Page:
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Campaigners urge journalists to avoid reference to road ‘accidents’

Police accidentJournalists have been urged to avoid using the term “road accidents” in a proposed set of new media guidelines on the reporting of traffic collisions.

The University of Westminster’s Active Travel Academy has produced the draft guidance, which is being launched for consultation.

One of the four proposed main clauses drawn up for the guidance implores publishers to avoid using the term “accident”, stating “collision, or crash, are more accurate, especially when the facts of the incident are not known”.

It also urges reporters to “avoid using negative generalisations of road users, and must not use dehumanising language or that which may incite violence or hatred against a road user in comment and news coverage”.

The final two clauses call on journalists to “avoid reference to personal protective equipment, such as hi-vis and helmets, except when demonstrably relevant” and to “avoid portraying dangerous or criminal behaviour on the roads, such as speeding, as acceptable, or those caught breaking the law as victims”.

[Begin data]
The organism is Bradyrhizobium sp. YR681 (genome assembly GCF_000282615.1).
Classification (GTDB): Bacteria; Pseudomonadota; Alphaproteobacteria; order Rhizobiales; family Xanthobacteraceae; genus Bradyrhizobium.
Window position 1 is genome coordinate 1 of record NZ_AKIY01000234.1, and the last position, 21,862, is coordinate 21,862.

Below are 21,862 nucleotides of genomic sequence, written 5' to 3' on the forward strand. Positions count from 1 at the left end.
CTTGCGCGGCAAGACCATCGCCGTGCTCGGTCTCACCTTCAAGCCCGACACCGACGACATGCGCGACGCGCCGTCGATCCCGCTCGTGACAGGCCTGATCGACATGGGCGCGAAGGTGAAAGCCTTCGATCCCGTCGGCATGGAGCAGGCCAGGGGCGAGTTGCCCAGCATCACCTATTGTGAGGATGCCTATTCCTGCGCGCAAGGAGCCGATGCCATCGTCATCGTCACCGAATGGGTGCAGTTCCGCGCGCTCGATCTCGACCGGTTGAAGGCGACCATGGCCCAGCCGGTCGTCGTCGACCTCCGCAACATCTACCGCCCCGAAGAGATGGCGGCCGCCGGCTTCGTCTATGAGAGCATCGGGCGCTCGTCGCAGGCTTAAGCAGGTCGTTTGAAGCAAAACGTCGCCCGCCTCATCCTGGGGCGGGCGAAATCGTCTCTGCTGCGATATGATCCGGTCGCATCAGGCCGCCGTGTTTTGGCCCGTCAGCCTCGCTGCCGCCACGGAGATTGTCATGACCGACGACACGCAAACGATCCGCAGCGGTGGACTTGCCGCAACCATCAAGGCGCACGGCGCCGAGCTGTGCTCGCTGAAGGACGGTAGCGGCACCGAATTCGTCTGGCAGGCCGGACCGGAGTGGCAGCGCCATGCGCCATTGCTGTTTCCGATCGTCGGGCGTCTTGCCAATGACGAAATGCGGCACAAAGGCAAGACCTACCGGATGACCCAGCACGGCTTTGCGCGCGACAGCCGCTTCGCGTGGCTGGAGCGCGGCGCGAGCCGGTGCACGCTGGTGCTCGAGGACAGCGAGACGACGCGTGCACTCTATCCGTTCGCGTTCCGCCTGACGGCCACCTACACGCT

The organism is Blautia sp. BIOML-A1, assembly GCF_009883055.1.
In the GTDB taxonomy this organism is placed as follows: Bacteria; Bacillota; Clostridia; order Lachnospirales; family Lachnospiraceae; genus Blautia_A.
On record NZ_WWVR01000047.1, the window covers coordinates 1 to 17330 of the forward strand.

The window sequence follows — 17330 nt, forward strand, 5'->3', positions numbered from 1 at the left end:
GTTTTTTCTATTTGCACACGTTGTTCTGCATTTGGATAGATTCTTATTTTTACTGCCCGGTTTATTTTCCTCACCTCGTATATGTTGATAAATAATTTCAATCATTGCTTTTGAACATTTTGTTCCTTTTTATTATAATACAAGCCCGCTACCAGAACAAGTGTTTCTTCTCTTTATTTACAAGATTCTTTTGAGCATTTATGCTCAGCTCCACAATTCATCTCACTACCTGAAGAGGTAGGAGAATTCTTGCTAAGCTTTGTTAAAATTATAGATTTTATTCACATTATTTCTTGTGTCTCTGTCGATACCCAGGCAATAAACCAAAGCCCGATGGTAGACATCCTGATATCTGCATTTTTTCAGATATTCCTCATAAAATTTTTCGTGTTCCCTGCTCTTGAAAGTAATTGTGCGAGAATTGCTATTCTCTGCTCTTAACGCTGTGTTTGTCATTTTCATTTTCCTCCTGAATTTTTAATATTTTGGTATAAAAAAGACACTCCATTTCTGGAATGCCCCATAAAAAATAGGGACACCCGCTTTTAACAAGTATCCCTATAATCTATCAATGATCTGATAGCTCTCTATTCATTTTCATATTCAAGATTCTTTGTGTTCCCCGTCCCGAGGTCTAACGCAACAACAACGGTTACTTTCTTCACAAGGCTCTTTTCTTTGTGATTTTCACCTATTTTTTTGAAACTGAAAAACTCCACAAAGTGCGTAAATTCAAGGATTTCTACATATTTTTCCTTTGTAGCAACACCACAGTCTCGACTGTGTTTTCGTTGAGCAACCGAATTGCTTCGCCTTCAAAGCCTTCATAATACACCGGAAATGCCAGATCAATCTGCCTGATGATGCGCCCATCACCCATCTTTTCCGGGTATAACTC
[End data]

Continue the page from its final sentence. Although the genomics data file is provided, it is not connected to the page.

The guidance has been produced with national roads policing, academics and experts in the field, road safety charities, and the National Union of Journalists’ ethics council.

John Ranson from the NUJ’s ethics council, said: “Good reporting should inform. It should help the public understand what has happened.

“And good opinion journalism should provoke debate and challenge the audience.

“But too much of the media’s coverage of road collisions has played into and reinforced lazy generalisations.

“We hope these guidelines will equip journalists to report on road collisions with accuracy and humanity, bringing the same standards of integrity to this topic as to any other.”

Professor Rachel Aldred, director of the Active Travel Academy at the University of Westminster, said: “Research shows that how crashes are reported shapes how we think about and respond to them, sometimes in quite problematic ways.

“So it is crucial that journalists have guidance helping them with current best practice around road collision reporting, as exists for other issues such as suicide and domestic violence.”

The full guidance and consultation form can be found here.